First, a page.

“Leader of the free world” and “most powerful office in the world”
Posted: 24 November 2008 02:50 PM   [ Ignore ]
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Most of the info I can find on the phrase “leader of the free world” agrees that the term came about during the Cold War to describe the US president. I haven’t seen credit for a specific origin of the phrase, however, or an earliest cite. Does its use as a common phrase predate the Cold War? Has it always attached itself to the president, or have there been other world leaders so described before that office?

I’m similarly curious about “the most powerful office in the world” re: the presidency, or “the most powerful man in the world” re: the president.

Any info on specific origins for either phrase?

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Posted: 25 November 2008 06:28 AM   [ Ignore ]   [ # 1 ]
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newspaperarchive has the earliest citation as September of 1949 in reference to the US under Truman.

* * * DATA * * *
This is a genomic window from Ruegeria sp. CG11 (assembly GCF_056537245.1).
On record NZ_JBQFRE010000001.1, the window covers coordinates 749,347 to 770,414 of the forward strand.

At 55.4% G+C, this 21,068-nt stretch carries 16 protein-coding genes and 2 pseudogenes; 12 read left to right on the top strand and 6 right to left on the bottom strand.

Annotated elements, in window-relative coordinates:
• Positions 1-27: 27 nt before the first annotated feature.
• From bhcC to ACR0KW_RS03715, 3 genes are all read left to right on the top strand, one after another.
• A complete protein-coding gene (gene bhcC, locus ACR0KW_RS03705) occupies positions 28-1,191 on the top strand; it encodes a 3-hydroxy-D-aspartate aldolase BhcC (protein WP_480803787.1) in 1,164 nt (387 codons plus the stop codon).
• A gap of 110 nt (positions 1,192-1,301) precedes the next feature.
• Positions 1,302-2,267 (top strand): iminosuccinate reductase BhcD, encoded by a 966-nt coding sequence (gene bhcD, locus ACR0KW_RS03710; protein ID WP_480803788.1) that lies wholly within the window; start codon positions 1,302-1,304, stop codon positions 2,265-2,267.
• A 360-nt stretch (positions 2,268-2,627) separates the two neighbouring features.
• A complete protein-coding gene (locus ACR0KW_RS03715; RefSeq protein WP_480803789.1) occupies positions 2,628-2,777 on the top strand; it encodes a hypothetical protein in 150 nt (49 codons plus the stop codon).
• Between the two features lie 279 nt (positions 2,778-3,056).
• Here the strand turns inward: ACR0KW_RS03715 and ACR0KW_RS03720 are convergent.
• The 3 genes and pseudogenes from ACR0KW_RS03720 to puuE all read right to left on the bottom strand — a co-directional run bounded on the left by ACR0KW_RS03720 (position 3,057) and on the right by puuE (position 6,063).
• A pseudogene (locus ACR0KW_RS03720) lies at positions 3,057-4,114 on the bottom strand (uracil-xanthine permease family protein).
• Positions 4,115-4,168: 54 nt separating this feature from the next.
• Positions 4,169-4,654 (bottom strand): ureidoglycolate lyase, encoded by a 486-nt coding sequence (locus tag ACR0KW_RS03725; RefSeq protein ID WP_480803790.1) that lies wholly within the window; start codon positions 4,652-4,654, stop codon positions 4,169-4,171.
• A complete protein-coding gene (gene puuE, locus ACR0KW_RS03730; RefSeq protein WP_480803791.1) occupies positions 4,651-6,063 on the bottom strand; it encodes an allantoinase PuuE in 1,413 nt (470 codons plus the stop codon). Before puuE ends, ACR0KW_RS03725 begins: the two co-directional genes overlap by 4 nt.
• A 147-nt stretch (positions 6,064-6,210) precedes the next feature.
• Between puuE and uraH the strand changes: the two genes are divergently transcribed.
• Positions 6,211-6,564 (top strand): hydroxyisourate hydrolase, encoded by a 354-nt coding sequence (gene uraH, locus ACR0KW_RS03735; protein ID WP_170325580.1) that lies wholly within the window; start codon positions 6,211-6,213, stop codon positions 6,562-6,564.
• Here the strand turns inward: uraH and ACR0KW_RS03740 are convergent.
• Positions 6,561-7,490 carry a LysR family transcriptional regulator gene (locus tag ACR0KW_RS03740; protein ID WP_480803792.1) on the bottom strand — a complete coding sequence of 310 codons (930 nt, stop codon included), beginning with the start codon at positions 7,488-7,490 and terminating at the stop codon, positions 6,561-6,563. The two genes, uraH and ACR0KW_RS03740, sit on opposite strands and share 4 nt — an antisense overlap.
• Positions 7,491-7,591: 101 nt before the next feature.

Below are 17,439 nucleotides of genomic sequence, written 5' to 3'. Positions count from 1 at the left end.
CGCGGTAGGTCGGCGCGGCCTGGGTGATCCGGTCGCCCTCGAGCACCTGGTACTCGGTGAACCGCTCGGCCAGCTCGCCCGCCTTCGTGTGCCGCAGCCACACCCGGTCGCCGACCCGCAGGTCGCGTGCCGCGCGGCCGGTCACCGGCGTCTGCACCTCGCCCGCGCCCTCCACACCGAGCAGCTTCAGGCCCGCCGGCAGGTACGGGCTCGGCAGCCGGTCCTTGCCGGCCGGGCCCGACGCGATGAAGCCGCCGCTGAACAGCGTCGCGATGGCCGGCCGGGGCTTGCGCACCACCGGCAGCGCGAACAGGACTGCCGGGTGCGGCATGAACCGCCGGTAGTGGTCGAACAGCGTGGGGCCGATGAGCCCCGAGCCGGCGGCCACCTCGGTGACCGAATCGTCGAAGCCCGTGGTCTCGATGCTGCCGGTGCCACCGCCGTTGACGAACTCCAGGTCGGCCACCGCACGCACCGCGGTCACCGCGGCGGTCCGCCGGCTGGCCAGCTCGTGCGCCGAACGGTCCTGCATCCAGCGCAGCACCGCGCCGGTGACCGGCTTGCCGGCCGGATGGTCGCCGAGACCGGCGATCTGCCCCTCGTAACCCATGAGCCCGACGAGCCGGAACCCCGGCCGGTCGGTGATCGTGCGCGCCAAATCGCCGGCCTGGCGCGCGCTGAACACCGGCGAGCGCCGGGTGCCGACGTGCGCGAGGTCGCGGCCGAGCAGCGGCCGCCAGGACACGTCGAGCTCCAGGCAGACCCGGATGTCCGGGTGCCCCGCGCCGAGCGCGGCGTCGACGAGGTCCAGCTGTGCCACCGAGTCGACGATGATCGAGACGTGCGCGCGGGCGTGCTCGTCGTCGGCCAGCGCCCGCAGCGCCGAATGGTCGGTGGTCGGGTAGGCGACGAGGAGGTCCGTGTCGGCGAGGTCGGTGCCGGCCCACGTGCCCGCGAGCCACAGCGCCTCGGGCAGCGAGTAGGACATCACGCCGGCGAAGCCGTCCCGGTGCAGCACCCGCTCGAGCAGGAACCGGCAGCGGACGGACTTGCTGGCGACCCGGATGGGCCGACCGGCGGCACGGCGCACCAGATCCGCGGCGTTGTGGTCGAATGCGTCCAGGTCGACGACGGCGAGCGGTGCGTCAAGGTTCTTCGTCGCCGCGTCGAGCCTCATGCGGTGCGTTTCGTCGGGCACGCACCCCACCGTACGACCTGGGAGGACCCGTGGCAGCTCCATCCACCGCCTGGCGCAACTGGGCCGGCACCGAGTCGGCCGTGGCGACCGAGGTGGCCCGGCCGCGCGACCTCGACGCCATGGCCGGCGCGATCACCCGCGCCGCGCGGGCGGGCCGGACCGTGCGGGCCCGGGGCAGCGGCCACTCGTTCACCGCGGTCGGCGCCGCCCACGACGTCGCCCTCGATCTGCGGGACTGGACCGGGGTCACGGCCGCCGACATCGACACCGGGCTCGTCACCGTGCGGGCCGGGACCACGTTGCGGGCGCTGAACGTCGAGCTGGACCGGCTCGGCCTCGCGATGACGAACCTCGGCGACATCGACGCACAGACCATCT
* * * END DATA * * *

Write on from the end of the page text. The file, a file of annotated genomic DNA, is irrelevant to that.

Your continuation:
As a result of these efforts, policy papers have now been prepared for submission to the National Security Council and the President, probably shortly after Truman’s return from Key West. And it can be confidently reported that all the studies have pointed in the same direction—a much greater effort in all fields is required if the United States is not to fail in its role of leader of the free world.

Many other citations related to the President of the US.  This citation is especially used as over against the Soviet Union. No surprise there.
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